It’s not that Democrats are facing an “enthusiasm gap” at the polls, it’s the reality gap on the side of Republican backers and the reality awareness about the Democrats lack of support for their base that is the true problem for Democrats this fall.
Pundits, journalists, talk show hosts and experts have been going on about the “enthusiasm gap” between what they deem extremely enthusiastic Republican voters and down in the dumps Democrats. They say Republicans are more excited about voting, and why wouldn’t they be? Hate and anger are good motivators for voting.
Yes, the hatred of the image the right-wing spin machine has made out of Obama, A BLACK MAN, is a powerful incentive. And hate of the wicked witch of the West, Nancy Pelosi, also works to create enthusiasm for a Republican/Tea Party base that would hate Jesus if he were a Democrat.
But when the Republican base and Tea Party members rabidly back candidates on the right that want to take away their social security, imprison them without warrants, spy on their every word, book read and consumer choice, gut their schools (as Obama is going to do with “Race to the Top”), want to take away a raped woman’s choice, those who ran the economy into the ground from 2000-2008 and raised the debt to new levels, people that defend homophobia want to bomb Iran, deny humans have any impact on the environment, are against alcohol in Nevada, a state that depends on alcohol sales, is afraid or fluoridation, thinks gay and pregnant teachers should be banned from teaching, want to cut the budget by creating an unneeded missile defense shield, and want eliminate protections for the accused by blocking habeas corpus, we know there is a gap between Tea Party members, Republicans, and reality.
The reality is that the Tea Party funders such as the Koch brothers, on air conservatives and professional congress people are working to enrich their corporations and corporate masters as possible and by taking and keeping wealth from the rest of America. This includes the hard working rest of us that politicians from both major parties largely ignore when making policy but pander to during elections. It’s the reality gap, stupid. There’s a gap between what the Tea Party foot soldiers want and what the Tea Party politicians will actually accomplish or push for once in Congress. (link)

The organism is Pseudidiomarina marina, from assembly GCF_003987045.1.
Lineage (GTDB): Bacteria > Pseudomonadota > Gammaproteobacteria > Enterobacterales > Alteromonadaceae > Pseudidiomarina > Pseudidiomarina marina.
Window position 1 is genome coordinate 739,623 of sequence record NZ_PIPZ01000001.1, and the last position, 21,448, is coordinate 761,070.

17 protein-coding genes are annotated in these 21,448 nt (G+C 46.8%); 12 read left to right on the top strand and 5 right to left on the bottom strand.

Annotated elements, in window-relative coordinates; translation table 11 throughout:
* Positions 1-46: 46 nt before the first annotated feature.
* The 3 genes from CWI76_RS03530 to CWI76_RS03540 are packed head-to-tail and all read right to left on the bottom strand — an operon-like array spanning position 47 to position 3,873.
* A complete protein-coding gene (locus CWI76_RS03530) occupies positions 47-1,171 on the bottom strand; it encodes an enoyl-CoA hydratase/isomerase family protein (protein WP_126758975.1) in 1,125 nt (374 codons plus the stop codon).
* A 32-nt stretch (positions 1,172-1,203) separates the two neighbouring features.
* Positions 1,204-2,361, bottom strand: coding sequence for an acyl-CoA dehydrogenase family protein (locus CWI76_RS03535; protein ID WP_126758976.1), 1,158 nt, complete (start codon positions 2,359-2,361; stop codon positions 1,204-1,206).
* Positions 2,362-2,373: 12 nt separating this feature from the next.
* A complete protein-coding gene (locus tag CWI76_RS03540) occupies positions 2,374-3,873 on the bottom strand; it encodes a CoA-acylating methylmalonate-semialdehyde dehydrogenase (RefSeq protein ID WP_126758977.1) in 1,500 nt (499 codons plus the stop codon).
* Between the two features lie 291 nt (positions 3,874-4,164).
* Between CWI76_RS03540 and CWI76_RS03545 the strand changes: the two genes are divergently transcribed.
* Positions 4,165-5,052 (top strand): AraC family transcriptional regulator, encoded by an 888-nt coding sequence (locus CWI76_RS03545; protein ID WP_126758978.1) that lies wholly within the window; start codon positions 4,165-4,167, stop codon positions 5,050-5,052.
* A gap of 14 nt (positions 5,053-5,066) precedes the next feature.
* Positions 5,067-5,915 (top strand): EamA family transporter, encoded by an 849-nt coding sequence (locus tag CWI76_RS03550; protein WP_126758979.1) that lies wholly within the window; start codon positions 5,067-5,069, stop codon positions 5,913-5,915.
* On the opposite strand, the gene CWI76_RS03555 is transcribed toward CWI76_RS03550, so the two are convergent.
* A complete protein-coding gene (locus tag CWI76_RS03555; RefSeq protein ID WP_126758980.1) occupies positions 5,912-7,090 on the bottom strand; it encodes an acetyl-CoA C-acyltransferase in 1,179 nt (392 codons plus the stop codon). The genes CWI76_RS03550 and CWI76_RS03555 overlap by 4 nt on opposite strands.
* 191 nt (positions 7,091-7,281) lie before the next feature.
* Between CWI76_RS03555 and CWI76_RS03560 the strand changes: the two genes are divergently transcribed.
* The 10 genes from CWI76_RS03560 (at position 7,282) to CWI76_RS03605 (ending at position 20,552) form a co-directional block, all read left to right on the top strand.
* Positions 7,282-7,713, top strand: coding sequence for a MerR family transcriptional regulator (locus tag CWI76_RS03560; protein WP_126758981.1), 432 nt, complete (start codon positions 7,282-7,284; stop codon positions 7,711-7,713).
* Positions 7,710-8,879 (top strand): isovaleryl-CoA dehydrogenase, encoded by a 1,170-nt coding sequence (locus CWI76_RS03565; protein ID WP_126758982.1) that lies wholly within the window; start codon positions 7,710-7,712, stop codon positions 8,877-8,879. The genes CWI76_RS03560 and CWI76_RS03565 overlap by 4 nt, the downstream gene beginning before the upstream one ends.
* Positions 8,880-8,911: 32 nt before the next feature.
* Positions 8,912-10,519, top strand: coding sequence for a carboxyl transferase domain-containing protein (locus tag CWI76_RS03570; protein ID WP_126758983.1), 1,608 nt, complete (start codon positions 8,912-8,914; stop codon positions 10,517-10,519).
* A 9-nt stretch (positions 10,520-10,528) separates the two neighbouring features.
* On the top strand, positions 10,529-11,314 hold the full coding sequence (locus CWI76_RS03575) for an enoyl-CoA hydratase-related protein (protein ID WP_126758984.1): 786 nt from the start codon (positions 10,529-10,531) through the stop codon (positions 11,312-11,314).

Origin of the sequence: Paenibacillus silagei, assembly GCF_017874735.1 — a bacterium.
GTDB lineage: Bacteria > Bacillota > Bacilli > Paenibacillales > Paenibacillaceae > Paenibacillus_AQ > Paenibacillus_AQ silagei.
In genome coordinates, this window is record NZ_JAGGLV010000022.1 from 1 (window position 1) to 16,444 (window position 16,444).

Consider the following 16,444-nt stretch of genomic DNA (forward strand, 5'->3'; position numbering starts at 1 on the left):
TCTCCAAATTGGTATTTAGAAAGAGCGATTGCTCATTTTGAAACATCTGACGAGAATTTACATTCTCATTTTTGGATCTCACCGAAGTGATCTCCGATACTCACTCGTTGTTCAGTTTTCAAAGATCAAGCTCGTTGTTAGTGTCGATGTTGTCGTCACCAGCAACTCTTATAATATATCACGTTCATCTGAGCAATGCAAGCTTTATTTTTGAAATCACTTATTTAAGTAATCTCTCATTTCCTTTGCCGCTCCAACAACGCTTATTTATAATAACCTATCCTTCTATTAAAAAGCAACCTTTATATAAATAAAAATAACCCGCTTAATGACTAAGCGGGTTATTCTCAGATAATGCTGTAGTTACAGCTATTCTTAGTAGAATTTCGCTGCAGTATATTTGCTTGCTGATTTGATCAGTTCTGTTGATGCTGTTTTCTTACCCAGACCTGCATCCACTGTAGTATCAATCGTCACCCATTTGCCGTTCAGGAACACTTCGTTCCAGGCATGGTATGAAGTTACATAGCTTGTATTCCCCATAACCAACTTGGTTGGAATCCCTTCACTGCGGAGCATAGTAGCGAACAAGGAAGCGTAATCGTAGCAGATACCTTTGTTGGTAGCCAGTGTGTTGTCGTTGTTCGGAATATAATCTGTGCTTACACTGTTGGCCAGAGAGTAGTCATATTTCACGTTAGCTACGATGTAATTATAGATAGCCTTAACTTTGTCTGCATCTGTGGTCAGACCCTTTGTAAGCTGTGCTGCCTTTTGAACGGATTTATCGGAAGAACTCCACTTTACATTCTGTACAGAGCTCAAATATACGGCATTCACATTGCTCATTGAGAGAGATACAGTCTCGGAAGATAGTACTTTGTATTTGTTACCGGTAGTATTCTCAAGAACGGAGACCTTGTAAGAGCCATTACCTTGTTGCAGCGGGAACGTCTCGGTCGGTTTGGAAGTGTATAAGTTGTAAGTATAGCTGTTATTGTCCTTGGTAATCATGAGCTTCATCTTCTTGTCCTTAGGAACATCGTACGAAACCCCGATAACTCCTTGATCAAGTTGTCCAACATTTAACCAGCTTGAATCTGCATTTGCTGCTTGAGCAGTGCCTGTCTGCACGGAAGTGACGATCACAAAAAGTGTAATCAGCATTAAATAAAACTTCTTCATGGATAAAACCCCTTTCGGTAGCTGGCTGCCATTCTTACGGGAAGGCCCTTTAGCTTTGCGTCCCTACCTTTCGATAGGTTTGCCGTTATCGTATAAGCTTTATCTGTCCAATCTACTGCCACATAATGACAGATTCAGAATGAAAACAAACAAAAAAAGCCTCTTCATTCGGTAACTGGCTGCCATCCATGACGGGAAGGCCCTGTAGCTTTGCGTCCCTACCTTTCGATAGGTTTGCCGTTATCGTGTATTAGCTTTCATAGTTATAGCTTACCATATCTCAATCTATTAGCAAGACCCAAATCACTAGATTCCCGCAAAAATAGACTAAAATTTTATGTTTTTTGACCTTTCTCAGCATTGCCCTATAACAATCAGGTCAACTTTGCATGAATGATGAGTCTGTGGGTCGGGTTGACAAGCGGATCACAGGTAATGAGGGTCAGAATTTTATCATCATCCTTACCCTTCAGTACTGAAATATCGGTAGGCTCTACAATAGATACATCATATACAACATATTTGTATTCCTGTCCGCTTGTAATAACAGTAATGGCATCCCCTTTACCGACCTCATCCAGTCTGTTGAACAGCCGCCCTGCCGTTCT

Sharon Angel is a clear example of how she wants to harm the rest of us. She tells us that entitlement programs have spoiled our citizens. She’s saying that working hard and contributing into social security and then asking for some of that money back when we retire makes us spoiled. And people who worked most of their lives and got laid off because of the financial crisis that occurred due to the mismanagement of banks and failed mortgage regulations aided and abetted by a mostly Republican Congress and a Republican president. I guess Angel thinks it is your fault the banks mismanaged their money and had to lay you off. But people support her and other Republicans (and some Democrats) who believe this very thing. Voters are like abused spouses who say, “But he says he loves me and that he wont do it again.” Oh, they will do it again, and even worse this time if the Republicans and Democrats like Blanche Lincoln and Max Baucus have their way. (link)
Angel doesn’t believe the Constitution has a separation of Church and State. Just because she doesn’t like separation of church and state doesn’t mean that it doesn’t appear in the first amendment. What Tea Party supporters don’t realize is that if you don’t keep the fundamental tenet of the Bill of Rights, separation of church and state, then Muslims like Barack Obama (another Tea Party fantasy) will make us all follow Islam. Your religion is at risk as soon as you try to impose it on others.
Part of the reality gap is due to Republicans forgetting how Bush started wars with lies, increased our deficit, made us one of the most hated countries in the world and gave huge tax give a ways to the wealthiest 1%. That last fact has been admired by the lower classes on the right throughout Bush’s term as if they were rich.